News / Asia

Analysts: Suspension of Aid to Pakistan Could be Risky

A Pakistani paramilitary soldier prepares to fire during a military operation against militants in Pakistan's Khurram tribal region, Saturday, July 9, 2011
A Pakistani paramilitary soldier prepares to fire during a military operation against militants in Pakistan's Khurram tribal region, Saturday, July 9, 2011
Gary Thomas

The Obama administration has said it will suspend hundreds of millions of dollars in military aid and reimbursements to Pakistan.  The move is widely seen as reflecting a high level of frustration in Washington with the Pakistani government.   It is also a highly risky step to take against a government that is a key ally in a war.

Government-to-government disputes between friendly governments usually take place in private and are smoothed over in public.  So the Obama administration’s decision to hold back some $800 million in U.S. military assistance is a highly unusual display of Washington’s diplomatic displeasure with Islamabad.  

Former State Department policy planner Daniel Markey, now with the Council on Foreign Relations, says the move reflects a downward trajectory in U.S.-Pakistan relations.

"It’s definitely a sign that the relationship is spiraling downwards, and I think it’s a ratcheting up of the pressure from Washington," said Markey. "But I don’t think it’s a significant enough ratcheting up to actually turn a corner in a constructive way.  If anything, it looks more like frustration and venting, which may contribute to a further spiraling downward."

Total U.S. aid to Pakistan last year came to about $4.5 billion, about half of which went to the military.  Daniel Markey says the administration probably acted in anticipation of some kind of move by Congress, where sentiment to curtail aid to Pakistan has been growing.

"The U.S. has been frustrated and has felt that Pakistan has not turned a positive corner - that, if anything, relations from the Pakistani side have gotten more negative," he said. "And so I gather that in response to that - and perhaps in anticipation that the U.S. Congress would cut assistance if the administration did not - the Obama administration has decided, as they put it, to postpone the delivery of monies, some of which the Pakistanis believe they deserve because they’ve already conducted operations and used that money."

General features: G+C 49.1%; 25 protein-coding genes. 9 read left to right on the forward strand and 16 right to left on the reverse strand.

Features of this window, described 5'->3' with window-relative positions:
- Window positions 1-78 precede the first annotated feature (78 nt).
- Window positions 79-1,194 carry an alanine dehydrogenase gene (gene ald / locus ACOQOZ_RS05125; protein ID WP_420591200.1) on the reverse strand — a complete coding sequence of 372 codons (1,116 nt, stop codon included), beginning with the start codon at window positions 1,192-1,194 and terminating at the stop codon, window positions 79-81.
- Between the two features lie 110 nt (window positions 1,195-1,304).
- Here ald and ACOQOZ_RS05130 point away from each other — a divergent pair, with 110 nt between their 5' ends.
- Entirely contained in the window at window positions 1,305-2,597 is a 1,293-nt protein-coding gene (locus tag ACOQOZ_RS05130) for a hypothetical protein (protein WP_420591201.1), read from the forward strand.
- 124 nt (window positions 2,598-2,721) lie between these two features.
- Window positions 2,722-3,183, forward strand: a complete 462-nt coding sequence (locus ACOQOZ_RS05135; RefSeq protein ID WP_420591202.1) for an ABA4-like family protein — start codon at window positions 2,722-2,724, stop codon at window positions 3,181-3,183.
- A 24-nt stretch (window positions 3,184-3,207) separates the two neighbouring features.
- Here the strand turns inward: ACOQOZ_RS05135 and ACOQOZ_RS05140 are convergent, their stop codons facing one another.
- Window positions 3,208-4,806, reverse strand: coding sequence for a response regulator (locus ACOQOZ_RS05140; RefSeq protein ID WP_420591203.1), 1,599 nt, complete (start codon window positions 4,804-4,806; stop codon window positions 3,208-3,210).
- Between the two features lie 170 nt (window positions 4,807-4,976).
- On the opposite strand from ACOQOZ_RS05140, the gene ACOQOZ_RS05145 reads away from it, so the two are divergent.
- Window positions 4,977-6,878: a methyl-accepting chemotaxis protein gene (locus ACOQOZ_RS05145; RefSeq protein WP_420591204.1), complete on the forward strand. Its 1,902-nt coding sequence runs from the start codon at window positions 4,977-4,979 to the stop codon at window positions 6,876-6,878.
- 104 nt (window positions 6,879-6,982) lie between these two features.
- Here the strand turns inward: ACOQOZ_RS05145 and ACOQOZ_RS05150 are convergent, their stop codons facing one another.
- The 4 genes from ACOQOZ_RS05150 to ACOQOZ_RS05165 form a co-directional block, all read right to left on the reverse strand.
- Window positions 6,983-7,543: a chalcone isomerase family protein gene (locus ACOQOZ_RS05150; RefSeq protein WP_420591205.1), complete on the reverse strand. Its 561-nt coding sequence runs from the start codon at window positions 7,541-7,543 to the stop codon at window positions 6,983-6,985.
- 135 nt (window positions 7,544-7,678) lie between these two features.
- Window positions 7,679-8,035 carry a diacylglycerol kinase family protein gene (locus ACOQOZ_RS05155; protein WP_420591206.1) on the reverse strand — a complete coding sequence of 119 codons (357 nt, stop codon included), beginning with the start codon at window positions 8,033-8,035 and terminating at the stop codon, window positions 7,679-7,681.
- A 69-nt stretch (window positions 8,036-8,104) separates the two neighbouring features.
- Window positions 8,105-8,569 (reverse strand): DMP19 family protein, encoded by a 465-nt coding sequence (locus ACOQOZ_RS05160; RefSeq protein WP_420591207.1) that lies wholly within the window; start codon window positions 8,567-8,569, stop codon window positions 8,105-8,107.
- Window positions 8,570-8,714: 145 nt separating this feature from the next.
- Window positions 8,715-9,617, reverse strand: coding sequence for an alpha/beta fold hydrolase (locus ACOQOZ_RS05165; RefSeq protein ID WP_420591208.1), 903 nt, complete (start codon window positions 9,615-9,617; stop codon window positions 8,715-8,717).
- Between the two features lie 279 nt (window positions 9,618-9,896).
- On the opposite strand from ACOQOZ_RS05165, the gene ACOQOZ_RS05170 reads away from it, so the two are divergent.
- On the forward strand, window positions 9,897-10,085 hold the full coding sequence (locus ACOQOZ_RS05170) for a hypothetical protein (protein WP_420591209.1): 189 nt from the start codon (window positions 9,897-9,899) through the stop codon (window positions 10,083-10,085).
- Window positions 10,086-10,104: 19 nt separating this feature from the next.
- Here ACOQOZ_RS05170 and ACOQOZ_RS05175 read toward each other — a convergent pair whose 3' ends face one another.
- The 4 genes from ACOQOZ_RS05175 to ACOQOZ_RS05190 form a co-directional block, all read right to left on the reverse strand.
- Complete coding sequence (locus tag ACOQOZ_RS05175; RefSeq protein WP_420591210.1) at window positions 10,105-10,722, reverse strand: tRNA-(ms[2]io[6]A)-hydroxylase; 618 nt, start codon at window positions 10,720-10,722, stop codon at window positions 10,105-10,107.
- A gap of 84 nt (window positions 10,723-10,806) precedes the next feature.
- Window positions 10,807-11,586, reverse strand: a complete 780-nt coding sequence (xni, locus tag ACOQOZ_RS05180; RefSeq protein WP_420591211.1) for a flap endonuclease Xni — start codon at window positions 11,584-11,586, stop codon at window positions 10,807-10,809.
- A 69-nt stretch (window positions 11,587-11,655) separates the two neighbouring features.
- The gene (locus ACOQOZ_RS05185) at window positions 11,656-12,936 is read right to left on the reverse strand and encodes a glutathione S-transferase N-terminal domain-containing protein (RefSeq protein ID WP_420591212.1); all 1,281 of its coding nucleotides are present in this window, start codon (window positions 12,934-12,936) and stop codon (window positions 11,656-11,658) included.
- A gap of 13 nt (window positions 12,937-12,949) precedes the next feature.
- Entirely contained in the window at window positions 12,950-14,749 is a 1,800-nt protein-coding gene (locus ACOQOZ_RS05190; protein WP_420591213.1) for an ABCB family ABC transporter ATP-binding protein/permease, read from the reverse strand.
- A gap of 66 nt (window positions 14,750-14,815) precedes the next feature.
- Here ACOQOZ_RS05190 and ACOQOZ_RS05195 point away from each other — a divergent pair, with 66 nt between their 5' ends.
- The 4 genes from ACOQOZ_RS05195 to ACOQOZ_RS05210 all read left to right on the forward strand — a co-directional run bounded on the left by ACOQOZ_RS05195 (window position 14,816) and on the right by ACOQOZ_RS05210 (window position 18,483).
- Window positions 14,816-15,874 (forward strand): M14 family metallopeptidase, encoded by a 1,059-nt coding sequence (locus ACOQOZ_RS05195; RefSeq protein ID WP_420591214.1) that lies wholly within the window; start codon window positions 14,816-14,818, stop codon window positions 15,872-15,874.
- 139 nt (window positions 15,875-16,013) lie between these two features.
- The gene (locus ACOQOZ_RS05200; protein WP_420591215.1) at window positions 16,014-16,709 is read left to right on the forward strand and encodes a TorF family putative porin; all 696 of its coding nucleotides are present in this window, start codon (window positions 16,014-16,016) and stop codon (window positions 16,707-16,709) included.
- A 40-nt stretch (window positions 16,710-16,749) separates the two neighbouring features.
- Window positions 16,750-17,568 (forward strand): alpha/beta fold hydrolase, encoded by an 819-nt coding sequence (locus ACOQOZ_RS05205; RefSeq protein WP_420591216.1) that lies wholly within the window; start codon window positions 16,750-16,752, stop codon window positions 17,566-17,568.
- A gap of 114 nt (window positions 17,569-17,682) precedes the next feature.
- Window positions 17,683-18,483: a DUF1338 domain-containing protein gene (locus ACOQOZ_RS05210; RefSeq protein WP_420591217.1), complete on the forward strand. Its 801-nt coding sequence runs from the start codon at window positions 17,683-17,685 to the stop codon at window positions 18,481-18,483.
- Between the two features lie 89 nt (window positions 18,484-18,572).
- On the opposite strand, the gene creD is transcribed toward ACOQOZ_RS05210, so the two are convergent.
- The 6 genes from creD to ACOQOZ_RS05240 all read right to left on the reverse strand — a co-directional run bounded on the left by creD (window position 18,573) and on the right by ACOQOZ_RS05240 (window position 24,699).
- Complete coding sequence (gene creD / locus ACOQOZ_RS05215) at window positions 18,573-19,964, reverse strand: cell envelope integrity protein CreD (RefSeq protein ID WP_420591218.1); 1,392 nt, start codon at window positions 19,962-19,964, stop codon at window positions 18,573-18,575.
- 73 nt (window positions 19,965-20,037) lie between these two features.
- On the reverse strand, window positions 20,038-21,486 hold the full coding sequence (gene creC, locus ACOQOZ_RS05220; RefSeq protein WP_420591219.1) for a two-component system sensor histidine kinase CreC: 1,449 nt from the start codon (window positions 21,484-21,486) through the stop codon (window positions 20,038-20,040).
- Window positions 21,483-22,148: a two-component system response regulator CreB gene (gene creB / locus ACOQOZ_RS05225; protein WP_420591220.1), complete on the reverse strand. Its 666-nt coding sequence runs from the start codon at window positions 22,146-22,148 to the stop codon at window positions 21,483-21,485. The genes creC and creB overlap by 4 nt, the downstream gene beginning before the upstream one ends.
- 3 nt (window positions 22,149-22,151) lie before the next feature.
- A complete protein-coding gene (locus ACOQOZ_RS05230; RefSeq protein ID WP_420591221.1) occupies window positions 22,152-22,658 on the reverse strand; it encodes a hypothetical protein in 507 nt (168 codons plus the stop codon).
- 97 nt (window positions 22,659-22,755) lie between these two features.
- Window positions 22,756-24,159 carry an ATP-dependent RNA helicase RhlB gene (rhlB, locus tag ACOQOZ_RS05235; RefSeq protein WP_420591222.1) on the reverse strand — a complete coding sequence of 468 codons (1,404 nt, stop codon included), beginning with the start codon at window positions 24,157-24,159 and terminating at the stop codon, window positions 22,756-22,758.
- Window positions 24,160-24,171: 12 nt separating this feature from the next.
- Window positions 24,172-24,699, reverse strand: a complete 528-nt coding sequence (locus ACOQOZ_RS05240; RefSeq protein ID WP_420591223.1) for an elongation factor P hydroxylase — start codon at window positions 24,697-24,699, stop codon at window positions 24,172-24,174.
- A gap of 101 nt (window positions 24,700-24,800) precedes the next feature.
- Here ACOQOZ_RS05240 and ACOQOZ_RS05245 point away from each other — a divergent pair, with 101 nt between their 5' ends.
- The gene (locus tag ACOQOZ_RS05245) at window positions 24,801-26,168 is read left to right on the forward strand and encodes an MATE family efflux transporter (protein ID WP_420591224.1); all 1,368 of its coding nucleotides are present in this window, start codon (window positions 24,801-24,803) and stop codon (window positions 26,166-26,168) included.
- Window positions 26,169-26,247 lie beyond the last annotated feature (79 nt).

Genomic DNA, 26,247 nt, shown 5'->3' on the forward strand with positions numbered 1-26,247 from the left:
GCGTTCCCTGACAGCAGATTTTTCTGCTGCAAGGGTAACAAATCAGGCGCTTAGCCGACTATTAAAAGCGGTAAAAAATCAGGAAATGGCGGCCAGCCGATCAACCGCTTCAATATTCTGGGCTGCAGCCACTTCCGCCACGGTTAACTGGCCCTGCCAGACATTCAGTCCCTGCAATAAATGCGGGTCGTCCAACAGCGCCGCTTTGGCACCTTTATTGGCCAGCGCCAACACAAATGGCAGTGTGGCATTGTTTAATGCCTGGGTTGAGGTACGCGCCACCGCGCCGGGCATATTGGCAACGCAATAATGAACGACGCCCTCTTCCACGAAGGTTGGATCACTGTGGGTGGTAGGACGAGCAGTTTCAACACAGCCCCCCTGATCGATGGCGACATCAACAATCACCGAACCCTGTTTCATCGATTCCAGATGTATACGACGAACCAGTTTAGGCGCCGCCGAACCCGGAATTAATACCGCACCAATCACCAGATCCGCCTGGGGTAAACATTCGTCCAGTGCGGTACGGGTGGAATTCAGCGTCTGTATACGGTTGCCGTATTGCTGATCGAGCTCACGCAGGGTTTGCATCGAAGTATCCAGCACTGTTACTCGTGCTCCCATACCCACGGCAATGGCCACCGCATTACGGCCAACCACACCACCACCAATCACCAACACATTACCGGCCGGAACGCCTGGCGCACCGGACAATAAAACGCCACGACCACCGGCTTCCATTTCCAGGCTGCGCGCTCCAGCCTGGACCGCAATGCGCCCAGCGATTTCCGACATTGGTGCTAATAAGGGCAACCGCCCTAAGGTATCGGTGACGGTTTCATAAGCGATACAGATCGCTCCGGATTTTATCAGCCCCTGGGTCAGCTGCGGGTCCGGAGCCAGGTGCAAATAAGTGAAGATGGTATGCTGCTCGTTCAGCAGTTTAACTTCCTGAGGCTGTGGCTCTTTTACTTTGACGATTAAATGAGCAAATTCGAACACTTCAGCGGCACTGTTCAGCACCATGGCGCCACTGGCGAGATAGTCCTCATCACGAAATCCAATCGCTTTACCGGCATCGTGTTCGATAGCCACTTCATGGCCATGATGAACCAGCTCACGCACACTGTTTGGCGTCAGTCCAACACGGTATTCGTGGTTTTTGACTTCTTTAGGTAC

But Professor Larry Goodson of the U.S. Army War College says it is a gamble to hold back aid to Islamabad since most of the supplies for U.S. and NATO troops in Afghanistan move by land routes through Pakistan.

"It is an extremely big risk to take. In my judgment, it’s extremely dangerous to tell the person who has his hands around your throat, ‘don’t squeeze, or I’ll get really angry with you.’  The truth is, they control the supply lines," said Goodson. "And in the past, we have seen clear indicators when they have been unhappy with us, there have been attacks on the supply lines."

The U.S. has complained that Pakistan has not done enough to eradicate militant sanctuaries along the Afghan border and has demanded more cooperation from the Pakistani military and intelligence services.  But U.S. officials privately voice concern about sharing intelligence with Pakistan for fear it will be leaked to militants.  The Pakistani government, and in particular the powerful military, was embarrassed and upset that they were not informed in advance of the U.S. raid on a compound in the Pakistani city of Abbottabad where Osama bin Laden was found and killed.  

Most recently the chairman of the U.S. Joint Chiefs of Staff, Admiral Michael Mullen, publicly implicated the Pakistani government in the kidnapping, torture, and murder of a Pakistani journalist who was critical of the intelligence service.  Islamabad angrily dismissed the allegation as “baseless” and “irresponsible.”

Pakistan was a key U.S. ally in organizing and supplying the anti-Soviet resistance in Afghanistan in the 1980s, but was then subjected to some U.S. military sanctions over its nuclear program after Soviet forces withdrew.  Larry Goodson says that left a lot of residual bad feeling towards the U.S. in Pakistan.

"Pakistan has this world view whereby the United States is an unreliable partner or ally and that we periodically push them to do things that they don’t want to do or whatever, and then we leave them in the lurch," he said. "That’s the narrative, right, the Pakistani narrative of the United States, and not without its justification and all that.  But it nonetheless is a sort of narrative."

Goodson says the sentiment generated in Pakistan by the current military aid suspension may come back to haunt the U.S. as moves begin for a political settlement in neighboring Afghanistan, where Pakistan is expected to want to play some kind of role.

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